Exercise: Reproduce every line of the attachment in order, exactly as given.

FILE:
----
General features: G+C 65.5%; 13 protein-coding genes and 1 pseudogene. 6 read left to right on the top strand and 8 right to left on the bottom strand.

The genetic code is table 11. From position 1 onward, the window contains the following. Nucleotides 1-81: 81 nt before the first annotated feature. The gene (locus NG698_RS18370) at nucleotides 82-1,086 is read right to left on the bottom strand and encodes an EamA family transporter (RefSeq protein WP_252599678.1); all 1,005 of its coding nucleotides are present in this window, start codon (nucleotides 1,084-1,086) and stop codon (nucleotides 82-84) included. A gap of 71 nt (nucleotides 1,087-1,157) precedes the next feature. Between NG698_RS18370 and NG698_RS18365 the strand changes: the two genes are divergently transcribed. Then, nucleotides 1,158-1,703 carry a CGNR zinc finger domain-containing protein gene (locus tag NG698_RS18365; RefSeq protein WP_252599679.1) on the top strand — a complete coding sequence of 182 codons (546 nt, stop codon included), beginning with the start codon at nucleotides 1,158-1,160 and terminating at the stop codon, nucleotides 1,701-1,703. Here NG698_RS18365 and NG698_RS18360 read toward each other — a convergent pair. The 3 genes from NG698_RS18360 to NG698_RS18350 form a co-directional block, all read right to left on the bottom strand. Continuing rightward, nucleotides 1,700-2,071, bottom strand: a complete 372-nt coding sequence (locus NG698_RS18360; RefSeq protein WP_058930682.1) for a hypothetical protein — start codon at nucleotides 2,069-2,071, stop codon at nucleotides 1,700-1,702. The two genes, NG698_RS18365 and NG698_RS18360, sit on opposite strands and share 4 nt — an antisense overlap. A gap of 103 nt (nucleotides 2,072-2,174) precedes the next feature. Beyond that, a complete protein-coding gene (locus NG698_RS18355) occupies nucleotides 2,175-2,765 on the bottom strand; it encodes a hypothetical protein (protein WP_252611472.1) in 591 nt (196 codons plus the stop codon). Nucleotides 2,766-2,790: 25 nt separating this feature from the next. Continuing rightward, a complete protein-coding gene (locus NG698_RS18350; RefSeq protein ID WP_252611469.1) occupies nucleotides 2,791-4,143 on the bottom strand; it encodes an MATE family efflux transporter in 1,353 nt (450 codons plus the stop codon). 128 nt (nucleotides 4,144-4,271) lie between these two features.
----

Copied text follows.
General features: G+C 65.5%; 13 protein-coding genes and 1 pseudogene. 6 read left to right on the top strand and 8 right to left on the bottom strand.

The genetic code is table 11. From position 1 onward, the window contains the following. Nucleotides 1-81: 81 nt before the first annotated feature. The gene (locus NG698_RS18370) at nucleotides 82-1,086 is read right to left on the bottom strand and encodes an EamA family transporter (RefSeq protein WP_252599678.1); all 1,005 of its coding nucleotides are present in this window, start codon (nucleotides 1,084-1,086) and stop codon (nucleotides 82-84) included. A gap of 71 nt (nucleotides 1,087-1,157) precedes the next feature. Between NG698_RS18370 and NG698_RS18365 the strand changes: the two genes are divergently transcribed. Then, nucleotides 1,158-1,703 carry a CGNR zinc finger domain-containing protein gene (locus tag NG698_RS18365; RefSeq protein WP_252599679.1) on the top strand — a complete coding sequence of 182 codons (546 nt, stop codon included), beginning with the start codon at nucleotides 1,158-1,160 and terminating at the stop codon, nucleotides 1,701-1,703. Here NG698_RS18365 and NG698_RS18360 read toward each other — a convergent pair. The 3 genes from NG698_RS18360 to NG698_RS18350 form a co-directional block, all read right to left on the bottom strand. Continuing rightward, nucleotides 1,700-2,071, bottom strand: a complete 372-nt coding sequence (locus NG698_RS18360; RefSeq protein WP_058930682.1) for a hypothetical protein — start codon at nucleotides 2,069-2,071, stop codon at nucleotides 1,700-1,702. The two genes, NG698_RS18365 and NG698_RS18360, sit on opposite strands and share 4 nt — an antisense overlap. A gap of 103 nt (nucleotides 2,072-2,174) precedes the next feature. Beyond that, a complete protein-coding gene (locus NG698_RS18355) occupies nucleotides 2,175-2,765 on the bottom strand; it encodes a hypothetical protein (protein WP_252611472.1) in 591 nt (196 codons plus the stop codon). Nucleotides 2,766-2,790: 25 nt separating this feature from the next. Continuing rightward, a complete protein-coding gene (locus NG698_RS18350; RefSeq protein ID WP_252611469.1) occupies nucleotides 2,791-4,143 on the bottom strand; it encodes an MATE family efflux transporter in 1,353 nt (450 codons plus the stop codon). 128 nt (nucleotides 4,144-4,271) lie between these two features.